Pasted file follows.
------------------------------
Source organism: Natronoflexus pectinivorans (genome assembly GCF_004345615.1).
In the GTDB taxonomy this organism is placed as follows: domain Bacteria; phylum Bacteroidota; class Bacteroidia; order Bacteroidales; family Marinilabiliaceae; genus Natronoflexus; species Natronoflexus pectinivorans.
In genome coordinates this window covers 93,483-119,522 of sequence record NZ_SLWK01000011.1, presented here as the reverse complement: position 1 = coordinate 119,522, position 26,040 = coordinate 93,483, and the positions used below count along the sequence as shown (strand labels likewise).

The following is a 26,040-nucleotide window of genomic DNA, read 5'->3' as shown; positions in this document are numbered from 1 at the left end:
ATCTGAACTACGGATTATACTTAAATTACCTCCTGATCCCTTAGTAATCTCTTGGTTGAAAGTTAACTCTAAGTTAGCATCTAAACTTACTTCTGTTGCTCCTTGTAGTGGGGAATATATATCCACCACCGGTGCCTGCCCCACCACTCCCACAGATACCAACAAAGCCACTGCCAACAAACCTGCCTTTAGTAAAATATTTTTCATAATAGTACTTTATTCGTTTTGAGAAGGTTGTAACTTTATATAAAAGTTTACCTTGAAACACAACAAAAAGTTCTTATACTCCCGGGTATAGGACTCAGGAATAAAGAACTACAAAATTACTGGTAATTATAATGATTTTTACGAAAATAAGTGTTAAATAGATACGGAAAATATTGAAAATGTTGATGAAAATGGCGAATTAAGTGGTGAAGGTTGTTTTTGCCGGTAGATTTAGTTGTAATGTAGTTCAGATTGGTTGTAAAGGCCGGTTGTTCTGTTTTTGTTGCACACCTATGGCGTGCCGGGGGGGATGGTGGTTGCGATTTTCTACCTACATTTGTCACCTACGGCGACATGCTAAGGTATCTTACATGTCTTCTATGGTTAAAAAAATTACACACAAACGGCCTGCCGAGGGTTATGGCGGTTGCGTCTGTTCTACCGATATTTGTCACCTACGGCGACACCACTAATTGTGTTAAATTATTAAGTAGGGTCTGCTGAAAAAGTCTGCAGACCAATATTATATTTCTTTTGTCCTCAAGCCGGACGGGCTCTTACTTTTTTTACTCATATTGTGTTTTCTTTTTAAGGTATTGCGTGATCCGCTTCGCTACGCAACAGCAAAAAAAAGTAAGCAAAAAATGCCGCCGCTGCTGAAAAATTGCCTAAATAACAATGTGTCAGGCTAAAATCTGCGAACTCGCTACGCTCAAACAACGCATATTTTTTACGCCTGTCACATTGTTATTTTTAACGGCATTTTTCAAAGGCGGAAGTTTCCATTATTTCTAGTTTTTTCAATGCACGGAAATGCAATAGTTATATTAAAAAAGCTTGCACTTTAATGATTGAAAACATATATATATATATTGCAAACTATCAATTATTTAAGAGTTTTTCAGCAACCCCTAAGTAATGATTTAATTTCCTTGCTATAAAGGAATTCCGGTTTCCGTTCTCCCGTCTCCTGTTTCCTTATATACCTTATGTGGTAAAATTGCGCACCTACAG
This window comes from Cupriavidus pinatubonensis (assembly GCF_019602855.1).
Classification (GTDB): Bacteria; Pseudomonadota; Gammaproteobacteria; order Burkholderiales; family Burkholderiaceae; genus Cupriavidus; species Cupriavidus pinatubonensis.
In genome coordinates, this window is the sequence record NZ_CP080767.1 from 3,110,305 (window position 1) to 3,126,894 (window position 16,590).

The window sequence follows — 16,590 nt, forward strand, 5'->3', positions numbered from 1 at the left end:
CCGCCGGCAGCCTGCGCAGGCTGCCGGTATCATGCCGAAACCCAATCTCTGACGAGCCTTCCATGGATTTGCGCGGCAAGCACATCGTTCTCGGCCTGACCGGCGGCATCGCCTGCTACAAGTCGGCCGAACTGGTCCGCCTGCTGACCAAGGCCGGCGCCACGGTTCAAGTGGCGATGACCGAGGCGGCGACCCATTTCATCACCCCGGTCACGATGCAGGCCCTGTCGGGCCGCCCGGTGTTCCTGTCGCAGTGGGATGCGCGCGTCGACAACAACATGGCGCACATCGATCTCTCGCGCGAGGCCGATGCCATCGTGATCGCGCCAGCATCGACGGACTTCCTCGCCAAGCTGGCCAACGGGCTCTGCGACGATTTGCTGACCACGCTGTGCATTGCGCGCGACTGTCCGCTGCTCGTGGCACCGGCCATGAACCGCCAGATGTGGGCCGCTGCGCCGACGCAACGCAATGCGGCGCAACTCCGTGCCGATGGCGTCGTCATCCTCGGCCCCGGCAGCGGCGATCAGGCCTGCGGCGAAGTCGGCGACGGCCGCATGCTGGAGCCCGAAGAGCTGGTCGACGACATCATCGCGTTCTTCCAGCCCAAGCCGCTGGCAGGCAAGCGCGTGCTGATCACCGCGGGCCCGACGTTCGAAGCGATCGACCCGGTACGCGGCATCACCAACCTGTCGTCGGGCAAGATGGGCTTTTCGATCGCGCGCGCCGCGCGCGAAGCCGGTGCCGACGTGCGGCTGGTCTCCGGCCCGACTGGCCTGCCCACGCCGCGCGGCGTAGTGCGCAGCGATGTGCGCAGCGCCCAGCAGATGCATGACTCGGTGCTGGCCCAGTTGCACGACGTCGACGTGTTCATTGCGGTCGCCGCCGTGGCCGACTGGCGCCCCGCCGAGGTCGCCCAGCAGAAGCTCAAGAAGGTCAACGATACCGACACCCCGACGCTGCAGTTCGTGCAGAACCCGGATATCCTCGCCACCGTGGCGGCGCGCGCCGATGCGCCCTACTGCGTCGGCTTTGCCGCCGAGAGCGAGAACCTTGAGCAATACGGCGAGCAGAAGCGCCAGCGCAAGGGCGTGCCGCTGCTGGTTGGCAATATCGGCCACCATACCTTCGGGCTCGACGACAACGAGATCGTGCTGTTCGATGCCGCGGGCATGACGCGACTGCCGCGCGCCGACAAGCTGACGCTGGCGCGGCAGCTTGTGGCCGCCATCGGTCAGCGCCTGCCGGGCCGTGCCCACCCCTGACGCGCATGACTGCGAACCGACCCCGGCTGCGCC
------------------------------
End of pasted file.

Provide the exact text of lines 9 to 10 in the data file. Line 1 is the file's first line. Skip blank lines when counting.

The window sequence follows — 16,590 nt, forward strand, 5'->3', positions numbered from 1 at the left end:
CCGCCGGCAGCCTGCGCAGGCTGCCGGTATCATGCCGAAACCCAATCTCTGACGAGCCTTCCATGGATTTGCGCGGCAAGCACATCGTTCTCGGCCTGACCGGCGGCATCGCCTGCTACAAGTCGGCCGAACTGGTCCGCCTGCTGACCAAGGCCGGCGCCACGGTTCAAGTGGCGATGACCGAGGCGGCGACCCATTTCATCACCCCGGTCACGATGCAGGCCCTGTCGGGCCGCCCGGTGTTCCTGTCGCAGTGGGATGCGCGCGTCGACAACAACATGGCGCACATCGATCTCTCGCGCGAGGCCGATGCCATCGTGATCGCGCCAGCATCGACGGACTTCCTCGCCAAGCTGGCCAACGGGCTCTGCGACGATTTGCTGACCACGCTGTGCATTGCGCGCGACTGTCCGCTGCTCGTGGCACCGGCCATGAACCGCCAGATGTGGGCCGCTGCGCCGACGCAACGCAATGCGGCGCAACTCCGTGCCGATGGCGTCGTCATCCTCGGCCCCGGCAGCGGCGATCAGGCCTGCGGCGAAGTCGGCGACGGCCGCATGCTGGAGCCCGAAGAGCTGGTCGACGACATCATCGCGTTCTTCCAGCCCAAGCCGCTGGCAGGCAAGCGCGTGCTGATCACCGCGGGCCCGACGTTCGAAGCGATCGACCCGGTACGCGGCATCACCAACCTGTCGTCGGGCAAGATGGGCTTTTCGATCGCGCGCGCCGCGCGCGAAGCCGGTGCCGACGTGCGGCTGGTCTCCGGCCCGACTGGCCTGCCCACGCCGCGCGGCGTAGTGCGCAGCGATGTGCGCAGCGCCCAGCAGATGCATGACTCGGTGCTGGCCCAGTTGCACGACGTCGACGTGTTCATTGCGGTCGCCGCCGTGGCCGACTGGCGCCCCGCCGAGGTCGCCCAGCAGAAGCTCAAGAAGGTCAACGATACCGACACCCCGACGCTGCAGTTCGTGCAGAACCCGGATATCCTCGCCACCGTGGCGGCGCGCGCCGATGCGCCCTACTGCGTCGGCTTTGCCGCCGAGAGCGAGAACCTTGAGCAATACGGCGAGCAGAAGCGCCAGCGCAAGGGCGTGCCGCTGCTGGTTGGCAATATCGGCCACCATACCTTCGGGCTCGACGACAACGAGATCGTGCTGTTCGATGCCGCGGGCATGACGCGACTGCCGCGCGCCGACAAGCTGACGCTGGCGCGGCAGCTTGTGGCCGCCATCGGTCAGCGCCTGCCGGGCCGTGCCCACCCCTGACGCGCATGACTGCGAACCGACCCCGGCTGCGCC